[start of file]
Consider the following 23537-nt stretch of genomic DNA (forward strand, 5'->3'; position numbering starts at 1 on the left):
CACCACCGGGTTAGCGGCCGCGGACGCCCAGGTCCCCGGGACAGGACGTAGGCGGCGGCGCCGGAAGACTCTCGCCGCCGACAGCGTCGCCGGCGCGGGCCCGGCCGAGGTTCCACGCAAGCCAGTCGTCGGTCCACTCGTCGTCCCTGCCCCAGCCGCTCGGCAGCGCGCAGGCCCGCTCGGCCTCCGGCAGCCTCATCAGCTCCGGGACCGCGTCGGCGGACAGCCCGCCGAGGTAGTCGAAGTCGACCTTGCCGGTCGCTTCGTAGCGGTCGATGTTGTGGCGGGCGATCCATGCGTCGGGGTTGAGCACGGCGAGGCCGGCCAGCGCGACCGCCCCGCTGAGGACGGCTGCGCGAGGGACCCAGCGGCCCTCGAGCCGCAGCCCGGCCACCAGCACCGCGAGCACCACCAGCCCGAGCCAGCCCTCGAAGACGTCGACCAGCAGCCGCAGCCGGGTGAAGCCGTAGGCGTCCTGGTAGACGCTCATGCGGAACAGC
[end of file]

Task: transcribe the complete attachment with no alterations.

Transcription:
Consider the following 23537-nt stretch of genomic DNA (forward strand, 5'->3'; position numbering starts at 1 on the left):
CACCACCGGGTTAGCGGCCGCGGACGCCCAGGTCCCCGGGACAGGACGTAGGCGGCGGCGCCGGAAGACTCTCGCCGCCGACAGCGTCGCCGGCGCGGGCCCGGCCGAGGTTCCACGCAAGCCAGTCGTCGGTCCACTCGTCGTCCCTGCCCCAGCCGCTCGGCAGCGCGCAGGCCCGCTCGGCCTCCGGCAGCCTCATCAGCTCCGGGACCGCGTCGGCGGACAGCCCGCCGAGGTAGTCGAAGTCGACCTTGCCGGTCGCTTCGTAGCGGTCGATGTTGTGGCGGGCGATCCATGCGTCGGGGTTGAGCACGGCGAGGCCGGCCAGCGCGACCGCCCCGCTGAGGACGGCTGCGCGAGGGACCCAGCGGCCCTCGAGCCGCAGCCCGGCCACCAGCACCGCGAGCACCACCAGCCCGAGCCAGCCCTCGAAGACGTCGACCAGCAGCCGCAGCCGGGTGAAGCCGTAGGCGTCCTGGTAGACGCTCATGCGGAACAGC